Above link mentions the 2020 Virginia version of a “Highway Use Fee”.  This is not spectulative, conjecture or probabilities.  The revenue streams must be maintained.

        Appreciated studying your above material.

      • 2

        You’re welcome. And thanks for the electric car fee link. Iowa passed one of these as well this year.  I think they passed one . Really, I don’t think my little hybrid car damages the road as much as an 18 wheeler but… 🙂 .

        Also keep an eye on the regulatory dockets in addition to the legislature. Utilities push for fees if you charge your electric car with your solar panels.  Or not give you fair value for your electricity supplied to the grid. And more …. you get the idea. 

    • 3

      I updated the title to hopefully make it a bit more clear for people about what the topic is about. Feel free to edit it more if you want.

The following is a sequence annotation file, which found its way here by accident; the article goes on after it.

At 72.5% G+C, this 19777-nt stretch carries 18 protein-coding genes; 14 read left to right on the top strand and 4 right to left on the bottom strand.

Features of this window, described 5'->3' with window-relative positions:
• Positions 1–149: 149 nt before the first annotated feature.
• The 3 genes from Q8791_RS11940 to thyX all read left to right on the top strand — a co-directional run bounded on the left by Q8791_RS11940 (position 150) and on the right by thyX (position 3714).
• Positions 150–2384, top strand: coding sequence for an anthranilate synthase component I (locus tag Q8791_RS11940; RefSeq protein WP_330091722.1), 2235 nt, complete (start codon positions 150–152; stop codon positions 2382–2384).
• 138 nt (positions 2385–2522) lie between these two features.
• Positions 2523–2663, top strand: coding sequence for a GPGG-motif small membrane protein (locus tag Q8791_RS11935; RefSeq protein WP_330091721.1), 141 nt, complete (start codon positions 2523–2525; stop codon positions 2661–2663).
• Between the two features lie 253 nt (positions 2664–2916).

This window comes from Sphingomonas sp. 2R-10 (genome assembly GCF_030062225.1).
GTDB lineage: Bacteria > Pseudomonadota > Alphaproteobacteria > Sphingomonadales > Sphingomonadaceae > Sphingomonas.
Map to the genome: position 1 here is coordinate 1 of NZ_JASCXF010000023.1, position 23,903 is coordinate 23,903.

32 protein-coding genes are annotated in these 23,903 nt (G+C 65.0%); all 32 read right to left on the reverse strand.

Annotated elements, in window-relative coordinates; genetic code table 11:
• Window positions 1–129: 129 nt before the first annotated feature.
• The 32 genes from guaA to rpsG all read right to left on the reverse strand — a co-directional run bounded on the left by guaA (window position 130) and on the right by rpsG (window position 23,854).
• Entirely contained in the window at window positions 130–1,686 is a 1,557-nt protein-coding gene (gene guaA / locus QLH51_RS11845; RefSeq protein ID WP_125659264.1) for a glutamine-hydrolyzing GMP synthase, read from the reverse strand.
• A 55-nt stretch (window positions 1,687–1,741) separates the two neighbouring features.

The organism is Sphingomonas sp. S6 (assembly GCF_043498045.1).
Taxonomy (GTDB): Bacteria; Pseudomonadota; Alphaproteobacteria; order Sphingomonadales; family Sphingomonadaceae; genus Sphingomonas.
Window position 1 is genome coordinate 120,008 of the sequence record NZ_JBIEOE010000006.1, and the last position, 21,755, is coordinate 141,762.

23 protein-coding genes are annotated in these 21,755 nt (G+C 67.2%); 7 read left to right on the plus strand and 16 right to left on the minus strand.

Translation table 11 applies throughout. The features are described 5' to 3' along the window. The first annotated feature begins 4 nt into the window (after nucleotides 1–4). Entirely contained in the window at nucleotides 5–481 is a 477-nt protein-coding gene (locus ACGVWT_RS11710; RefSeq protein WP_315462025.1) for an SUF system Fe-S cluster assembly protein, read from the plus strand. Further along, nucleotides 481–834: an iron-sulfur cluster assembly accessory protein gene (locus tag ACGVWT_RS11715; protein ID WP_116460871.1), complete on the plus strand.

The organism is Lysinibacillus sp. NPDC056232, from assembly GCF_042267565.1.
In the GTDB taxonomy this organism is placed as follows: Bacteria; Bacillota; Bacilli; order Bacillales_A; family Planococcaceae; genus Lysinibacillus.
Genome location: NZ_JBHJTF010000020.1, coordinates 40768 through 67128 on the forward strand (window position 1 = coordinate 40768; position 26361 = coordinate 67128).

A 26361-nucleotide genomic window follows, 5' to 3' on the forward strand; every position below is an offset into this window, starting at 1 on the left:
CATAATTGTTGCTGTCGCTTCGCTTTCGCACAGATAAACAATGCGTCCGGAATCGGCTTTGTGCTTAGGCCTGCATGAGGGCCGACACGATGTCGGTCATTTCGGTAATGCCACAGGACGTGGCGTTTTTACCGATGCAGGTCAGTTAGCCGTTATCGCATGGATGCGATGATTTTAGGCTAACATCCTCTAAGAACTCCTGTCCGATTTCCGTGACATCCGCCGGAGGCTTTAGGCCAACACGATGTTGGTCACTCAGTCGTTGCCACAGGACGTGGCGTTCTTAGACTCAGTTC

As many have said here, to add an additional layer of protection to your setup, have a spare charge controller and panels in a faraday cage to hopefully keep them safe from an EMP. I would throw a multi meter in there as well to help you diagnose damaged parts after the blast. 

    • 3

      EMP’s are very interesting and very unknown from what I understand. I’ve been reading about them for years from multiple prepping and news websites and from what I see, it’s quite a bit of speculation and guessing of the author and individuals. 

      There are so many factors, blast size, blast altitude, amount of material between you and the blast, amount of wiring in your device, age and complexity of your device, and more. I don’t think there is a definitive answer out there that yes your TV and wrist watch will fail. 

      Best we can do, in my opinion, is to have your preps in order (food, water, shelter, fire…) and not heavily rely on electronic devices and machines in those preps. If an EMP happens and fries everything then life will suck but you will be able to stay alive for a while with your basic preps. If only a few devices die or none in your area, then great, you can keep using things.